“Personally, I’m particularly passionate about bringing more young women into the industry. By creating bespoke events and initiatives, we can enable younger women to ask questions, learn about the sector and ultimately pursue a career in advertising.

“Carving out safe spaces for women to talk to each other, to share experiences, to inform action taken and to mentor one another is vital. Having fantastic women in leadership to learn from has been transformative in my career—we need to nurture those connections.

“This only scratches the surface of what needs to be done. We should welcome the initiative set forth by International Women’s Day and commit to doing our part and taking actions that will improve representation within our industry.”

Claire Enders, founder Enders Analysis

“In the TV and the media industry, there’s a widespread sense that there’s a lack of access for non-white people and that social class is still too significant a feature of the profile of executives.

“My strongest feeling is for the industry to try to look again at its access points, and how it hires and should be much more self-aware about its existing bias towards posh white men.

“I just think that’s a fact and there has been a lot of improvement but there’s just no such thing as perfection in the space.”

Katie Grosvenor, chief customer engagement and growth officer, GroupM UK

“To really move us forward to a fairer workplace, as well as help to breakdown stereotypes, we need to ensure that both women and men can, and do, take advantage of flexible working policies.

“This needs to be demonstrated by employees at all levels, in order for us normalise these behaviours within the company culture and show that balancing your personal needs with your role requirements won’t impact careers.

“Removing the old-fashioned notion that caring responsibilities (of any kind) lay with women will also help remove the inner pressure we can sometimes have as women of being able to balance success at work and being present for our loved ones.”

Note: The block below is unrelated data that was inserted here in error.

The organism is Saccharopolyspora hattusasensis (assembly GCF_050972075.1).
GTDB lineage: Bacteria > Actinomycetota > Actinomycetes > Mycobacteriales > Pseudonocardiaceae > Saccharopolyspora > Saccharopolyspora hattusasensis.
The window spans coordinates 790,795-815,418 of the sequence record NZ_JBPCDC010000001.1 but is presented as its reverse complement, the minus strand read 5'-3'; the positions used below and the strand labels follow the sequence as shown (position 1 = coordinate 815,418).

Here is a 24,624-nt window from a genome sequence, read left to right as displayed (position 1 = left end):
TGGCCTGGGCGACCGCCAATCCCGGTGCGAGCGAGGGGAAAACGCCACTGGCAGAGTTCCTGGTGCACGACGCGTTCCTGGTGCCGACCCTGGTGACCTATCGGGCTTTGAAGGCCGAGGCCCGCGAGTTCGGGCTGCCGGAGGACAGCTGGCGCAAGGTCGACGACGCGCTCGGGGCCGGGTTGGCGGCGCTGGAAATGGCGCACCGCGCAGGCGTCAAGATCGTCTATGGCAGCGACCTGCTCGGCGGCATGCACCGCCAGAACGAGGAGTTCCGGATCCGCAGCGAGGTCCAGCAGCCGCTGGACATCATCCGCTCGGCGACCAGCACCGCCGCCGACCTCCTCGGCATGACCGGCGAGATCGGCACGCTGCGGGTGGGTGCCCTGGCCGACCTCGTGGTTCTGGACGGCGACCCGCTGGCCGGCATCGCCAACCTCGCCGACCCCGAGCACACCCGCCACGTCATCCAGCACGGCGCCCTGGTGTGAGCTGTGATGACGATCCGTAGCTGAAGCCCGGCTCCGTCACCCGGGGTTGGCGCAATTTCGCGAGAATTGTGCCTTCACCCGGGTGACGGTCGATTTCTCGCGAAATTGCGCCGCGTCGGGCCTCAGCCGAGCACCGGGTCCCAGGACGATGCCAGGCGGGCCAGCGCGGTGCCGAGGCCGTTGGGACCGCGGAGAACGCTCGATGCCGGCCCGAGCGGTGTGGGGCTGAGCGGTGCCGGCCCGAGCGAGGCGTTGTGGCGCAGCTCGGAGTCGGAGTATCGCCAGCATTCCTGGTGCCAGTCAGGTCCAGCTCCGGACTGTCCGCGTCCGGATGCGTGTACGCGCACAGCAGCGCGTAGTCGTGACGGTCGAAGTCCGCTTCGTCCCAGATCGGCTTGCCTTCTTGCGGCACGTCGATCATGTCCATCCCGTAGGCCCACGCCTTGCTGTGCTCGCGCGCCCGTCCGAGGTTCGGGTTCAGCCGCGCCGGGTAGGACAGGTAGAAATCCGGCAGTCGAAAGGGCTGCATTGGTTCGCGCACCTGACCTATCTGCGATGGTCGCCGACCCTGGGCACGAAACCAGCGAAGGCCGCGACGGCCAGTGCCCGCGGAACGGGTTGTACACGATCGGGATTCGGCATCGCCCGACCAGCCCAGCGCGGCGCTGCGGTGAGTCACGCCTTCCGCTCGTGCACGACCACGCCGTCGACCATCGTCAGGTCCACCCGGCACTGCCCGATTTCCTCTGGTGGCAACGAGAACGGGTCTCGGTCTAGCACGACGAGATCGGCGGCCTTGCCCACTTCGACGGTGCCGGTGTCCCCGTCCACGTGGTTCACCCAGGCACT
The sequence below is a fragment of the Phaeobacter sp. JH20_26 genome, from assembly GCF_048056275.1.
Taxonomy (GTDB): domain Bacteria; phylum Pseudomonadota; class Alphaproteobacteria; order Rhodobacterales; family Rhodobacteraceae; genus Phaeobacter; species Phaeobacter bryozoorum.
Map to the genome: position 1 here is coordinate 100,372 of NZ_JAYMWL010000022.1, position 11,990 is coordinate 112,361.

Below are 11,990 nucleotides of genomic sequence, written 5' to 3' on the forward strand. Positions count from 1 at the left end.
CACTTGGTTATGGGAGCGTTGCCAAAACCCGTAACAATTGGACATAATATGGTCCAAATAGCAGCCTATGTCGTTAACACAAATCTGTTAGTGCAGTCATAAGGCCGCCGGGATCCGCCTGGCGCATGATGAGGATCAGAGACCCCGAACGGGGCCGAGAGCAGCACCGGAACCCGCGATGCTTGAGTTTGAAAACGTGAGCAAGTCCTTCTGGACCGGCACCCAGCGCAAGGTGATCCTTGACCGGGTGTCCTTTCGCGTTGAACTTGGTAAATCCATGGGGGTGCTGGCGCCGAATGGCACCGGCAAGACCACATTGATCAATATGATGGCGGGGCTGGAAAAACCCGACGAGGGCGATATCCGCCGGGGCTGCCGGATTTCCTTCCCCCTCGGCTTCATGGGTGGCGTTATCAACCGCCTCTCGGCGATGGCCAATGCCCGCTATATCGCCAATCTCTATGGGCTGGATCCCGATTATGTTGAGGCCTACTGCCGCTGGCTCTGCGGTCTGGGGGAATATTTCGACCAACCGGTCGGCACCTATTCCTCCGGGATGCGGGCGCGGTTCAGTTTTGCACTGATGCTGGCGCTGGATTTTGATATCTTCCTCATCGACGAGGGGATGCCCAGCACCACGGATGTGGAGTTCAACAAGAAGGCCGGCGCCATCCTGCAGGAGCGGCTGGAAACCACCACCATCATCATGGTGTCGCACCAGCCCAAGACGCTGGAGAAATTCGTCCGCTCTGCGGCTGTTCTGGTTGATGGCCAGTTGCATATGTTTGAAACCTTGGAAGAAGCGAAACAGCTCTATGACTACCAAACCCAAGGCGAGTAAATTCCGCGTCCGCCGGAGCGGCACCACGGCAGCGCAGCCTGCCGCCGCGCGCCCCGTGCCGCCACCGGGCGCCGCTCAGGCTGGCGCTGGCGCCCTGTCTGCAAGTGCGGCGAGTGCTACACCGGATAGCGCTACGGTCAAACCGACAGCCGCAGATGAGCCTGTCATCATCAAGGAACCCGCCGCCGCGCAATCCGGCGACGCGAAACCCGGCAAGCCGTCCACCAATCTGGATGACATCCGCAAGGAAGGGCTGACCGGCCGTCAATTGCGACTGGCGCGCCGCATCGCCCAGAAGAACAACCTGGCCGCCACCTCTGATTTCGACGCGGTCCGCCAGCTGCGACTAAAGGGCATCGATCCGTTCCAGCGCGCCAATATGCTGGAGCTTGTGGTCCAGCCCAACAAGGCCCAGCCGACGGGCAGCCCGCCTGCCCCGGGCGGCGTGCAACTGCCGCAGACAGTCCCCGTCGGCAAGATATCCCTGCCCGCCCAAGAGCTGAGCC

Bianca Barratt, The Media Leader columnist, freelance journalist and editor

“In my experience, the media has always been driven by a masculine rhetoric – both internally and externally – so it’s unsurprising that so few women are still making it into management positions and the ones that do are typically expected to fit into a masculine environment.

“The one thing I would look to change in the industry is the idea that a masculine communication style is always best – only when it embraces women and more acceptance of a feminine communication and management style can it shake off its ‘old boys’ club’ reputation.

“Seeing more diversity in coverage and stories starts at the top. Get more women in management positions and we’ll begin to see a change.”

Nadine Young, CEO, Starcom

“I think we should look into making policies more gender neutral: specifically policies that relate to specific moments in people’s lives, such as flexible working and parental leave.

“The reasoning behind this is gender-specific policies that highlight differences can be counter-productive; they can lead to women being treated differently, which in turn can make women feel more uncomfortable despite the policy aiming to do the exact opposite.

“Secondly (I’m sneaking it in because I feel strongly about this too!), while there are huge benefits and obvious reasons why women would want to mentor and be mentored by women (and men by men), I would also encourage more “inter-gender” mentoring to build empathy among and between both groups.”